The head of the North Canberra Community Council has stood down, blaming constant sniping from locals who are resistant to change in the district among the reasons for his decision.
Denis O'Brien announced his resignation at the council's annual general meeting, ending a two-year term as chair of the residents' group.
In a letter tabled at the meeting, Mr O'Brien said it was with "deep reservation and indeed hesitation" that he had chosen not to stand for re-election to the council.
"It would be easy for me to use my recent health concerns as a cover for this decision and while it plays into my thinking it is only part of my reason," Mr O'Brien's letter read.
"Over recent months I have found myself becoming increasingly intolerant of those who choose to snipe from the sidelines or preach from their bully pulpits so much so that I have become something I would rather not be and not the sort of person I want to be as chair."
Mr O'Brien would not disclose the names of his critics when contacted by Fairfax Media, but said there were individuals who had vehemently opposed his willingness to work co-operatively with the ACT government on contentious projects, such as Dickson's Section 72 development.
The development is set to include a mix of affordable housing and community and cultural facilities on a block of land on Antill Street, between Dickson Pool and the Majura playing fields.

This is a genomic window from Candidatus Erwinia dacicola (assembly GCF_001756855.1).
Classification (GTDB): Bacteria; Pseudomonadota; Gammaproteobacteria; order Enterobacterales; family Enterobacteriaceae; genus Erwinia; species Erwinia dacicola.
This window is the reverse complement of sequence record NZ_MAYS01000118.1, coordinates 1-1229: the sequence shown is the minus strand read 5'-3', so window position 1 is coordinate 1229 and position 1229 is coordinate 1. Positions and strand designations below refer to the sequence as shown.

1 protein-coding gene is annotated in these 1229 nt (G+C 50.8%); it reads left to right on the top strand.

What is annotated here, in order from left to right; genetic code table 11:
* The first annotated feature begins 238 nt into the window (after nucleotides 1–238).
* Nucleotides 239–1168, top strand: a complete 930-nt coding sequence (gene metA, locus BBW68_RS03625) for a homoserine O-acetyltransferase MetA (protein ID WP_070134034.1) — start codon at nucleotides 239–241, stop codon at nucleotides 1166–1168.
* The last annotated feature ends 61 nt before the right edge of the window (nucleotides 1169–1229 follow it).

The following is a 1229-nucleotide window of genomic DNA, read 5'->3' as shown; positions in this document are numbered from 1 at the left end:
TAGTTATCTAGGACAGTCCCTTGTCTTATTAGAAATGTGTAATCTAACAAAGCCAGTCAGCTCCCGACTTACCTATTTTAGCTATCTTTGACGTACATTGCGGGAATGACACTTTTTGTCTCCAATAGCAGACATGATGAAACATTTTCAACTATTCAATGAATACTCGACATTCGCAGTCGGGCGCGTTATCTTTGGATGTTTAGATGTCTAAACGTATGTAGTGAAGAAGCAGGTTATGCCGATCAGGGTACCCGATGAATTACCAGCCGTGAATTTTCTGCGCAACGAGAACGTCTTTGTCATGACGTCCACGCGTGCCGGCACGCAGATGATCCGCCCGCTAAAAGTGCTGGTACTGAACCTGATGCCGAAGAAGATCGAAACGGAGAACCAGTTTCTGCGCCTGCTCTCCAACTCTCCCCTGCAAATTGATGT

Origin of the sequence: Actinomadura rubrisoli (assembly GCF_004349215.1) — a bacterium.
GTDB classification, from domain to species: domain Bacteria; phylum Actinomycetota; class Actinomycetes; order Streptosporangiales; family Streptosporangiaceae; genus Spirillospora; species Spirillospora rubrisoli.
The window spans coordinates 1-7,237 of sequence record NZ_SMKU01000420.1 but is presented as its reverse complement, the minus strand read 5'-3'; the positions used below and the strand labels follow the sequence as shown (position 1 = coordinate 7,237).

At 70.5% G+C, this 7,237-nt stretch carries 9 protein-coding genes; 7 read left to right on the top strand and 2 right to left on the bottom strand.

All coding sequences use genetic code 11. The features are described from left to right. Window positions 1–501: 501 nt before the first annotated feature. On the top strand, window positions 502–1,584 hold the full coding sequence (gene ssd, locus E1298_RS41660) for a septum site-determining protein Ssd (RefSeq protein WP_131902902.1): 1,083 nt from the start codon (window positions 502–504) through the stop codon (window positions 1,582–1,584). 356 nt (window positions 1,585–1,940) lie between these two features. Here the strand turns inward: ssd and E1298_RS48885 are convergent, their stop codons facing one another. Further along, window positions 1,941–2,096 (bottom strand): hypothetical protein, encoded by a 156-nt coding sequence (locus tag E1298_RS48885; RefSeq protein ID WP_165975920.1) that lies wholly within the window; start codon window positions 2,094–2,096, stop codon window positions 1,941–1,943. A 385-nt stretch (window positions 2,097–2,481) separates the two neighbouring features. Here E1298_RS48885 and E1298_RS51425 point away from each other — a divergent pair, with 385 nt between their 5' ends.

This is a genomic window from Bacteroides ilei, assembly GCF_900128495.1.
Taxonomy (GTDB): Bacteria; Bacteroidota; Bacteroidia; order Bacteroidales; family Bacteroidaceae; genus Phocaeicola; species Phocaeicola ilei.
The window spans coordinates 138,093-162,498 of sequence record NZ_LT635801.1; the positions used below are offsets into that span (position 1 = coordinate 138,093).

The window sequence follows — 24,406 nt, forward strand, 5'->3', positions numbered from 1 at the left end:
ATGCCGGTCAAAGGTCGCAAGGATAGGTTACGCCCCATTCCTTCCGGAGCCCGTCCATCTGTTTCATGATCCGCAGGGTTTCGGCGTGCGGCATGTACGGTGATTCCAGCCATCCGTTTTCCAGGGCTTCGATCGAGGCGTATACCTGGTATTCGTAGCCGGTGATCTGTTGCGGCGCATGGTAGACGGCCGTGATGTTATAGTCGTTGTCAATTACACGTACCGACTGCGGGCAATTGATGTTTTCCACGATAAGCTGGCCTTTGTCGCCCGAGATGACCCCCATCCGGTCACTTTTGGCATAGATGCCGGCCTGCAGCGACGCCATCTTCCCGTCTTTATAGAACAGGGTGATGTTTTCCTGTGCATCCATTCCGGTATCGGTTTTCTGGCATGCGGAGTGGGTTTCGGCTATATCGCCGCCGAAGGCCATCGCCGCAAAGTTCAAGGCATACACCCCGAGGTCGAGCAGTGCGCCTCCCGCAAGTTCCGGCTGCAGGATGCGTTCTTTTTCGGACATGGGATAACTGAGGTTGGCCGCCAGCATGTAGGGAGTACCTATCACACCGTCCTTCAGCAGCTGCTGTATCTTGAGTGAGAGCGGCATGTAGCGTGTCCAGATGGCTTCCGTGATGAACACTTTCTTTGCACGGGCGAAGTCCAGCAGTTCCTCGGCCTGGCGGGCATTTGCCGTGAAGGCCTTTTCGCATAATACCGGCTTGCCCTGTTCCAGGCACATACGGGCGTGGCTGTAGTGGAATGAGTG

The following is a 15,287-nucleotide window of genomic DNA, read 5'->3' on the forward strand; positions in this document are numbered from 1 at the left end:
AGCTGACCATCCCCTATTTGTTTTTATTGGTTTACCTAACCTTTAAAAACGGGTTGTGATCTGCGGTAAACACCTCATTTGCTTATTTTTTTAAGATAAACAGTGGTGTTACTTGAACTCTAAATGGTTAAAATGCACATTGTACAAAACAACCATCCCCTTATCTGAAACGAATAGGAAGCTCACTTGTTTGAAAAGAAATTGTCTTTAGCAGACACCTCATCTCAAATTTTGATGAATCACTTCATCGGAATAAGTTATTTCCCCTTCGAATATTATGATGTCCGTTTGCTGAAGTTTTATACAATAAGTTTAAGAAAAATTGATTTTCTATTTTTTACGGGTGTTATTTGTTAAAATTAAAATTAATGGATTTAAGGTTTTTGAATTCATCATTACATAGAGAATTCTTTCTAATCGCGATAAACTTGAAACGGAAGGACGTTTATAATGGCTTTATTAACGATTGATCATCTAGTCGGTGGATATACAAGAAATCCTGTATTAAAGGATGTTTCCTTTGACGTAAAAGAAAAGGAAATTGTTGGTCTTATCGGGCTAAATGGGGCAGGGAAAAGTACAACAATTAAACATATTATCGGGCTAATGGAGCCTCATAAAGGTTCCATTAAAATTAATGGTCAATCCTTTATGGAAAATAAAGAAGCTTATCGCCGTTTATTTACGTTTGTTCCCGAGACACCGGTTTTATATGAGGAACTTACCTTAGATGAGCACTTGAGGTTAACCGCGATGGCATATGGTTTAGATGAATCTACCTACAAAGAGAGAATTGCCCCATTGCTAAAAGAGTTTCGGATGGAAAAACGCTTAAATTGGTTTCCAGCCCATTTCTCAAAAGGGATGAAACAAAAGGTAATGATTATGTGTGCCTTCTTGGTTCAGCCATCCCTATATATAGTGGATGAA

"There's become a cohort of people who just wanted to live in the past and not live in the future," he said. "The general sense [from critics] was that there should not be housing of any sort at [Section 72] and it should be only be cultural and community facilities."
Mr O'Brien said he attempted to reposition the community council from being "adversial NIMBYS" to "real players in the planning process" during his tenure.
Consequently, the council's relationship with the government was the best it had ever been, he said.
"My view is that you have to work with government to get these things moving," he said. "That doesn't mean you cannot kick them in the backside at the appropriate time - and I have."
Mr O'Brien will be succeeded by former council chair and current secretary Leon Arundell, who was the only person to nominate for the role at the October 17 annual general meeting.
Minutes from the meeting showed two people objected to Mr Arundell's nomination, although they did not provide any reasons for their disapproval.
Mr Arundell said he knew the reasons behind the objections, but would not disclose them.
He said the council's members were split on Mr O'Briens leadership style, although he would not be drawn on his personal view.
"I suspect both sides thought they were right," he said. "I am on my side."
Mr Arundell, who is also the chair of Living Streets Canberra, hinted at a shift in the council's relationship with the ACT government under his watch.
"The community council is there to tell the ACT government what its residents think," he said.
"We have to be indepedent of government."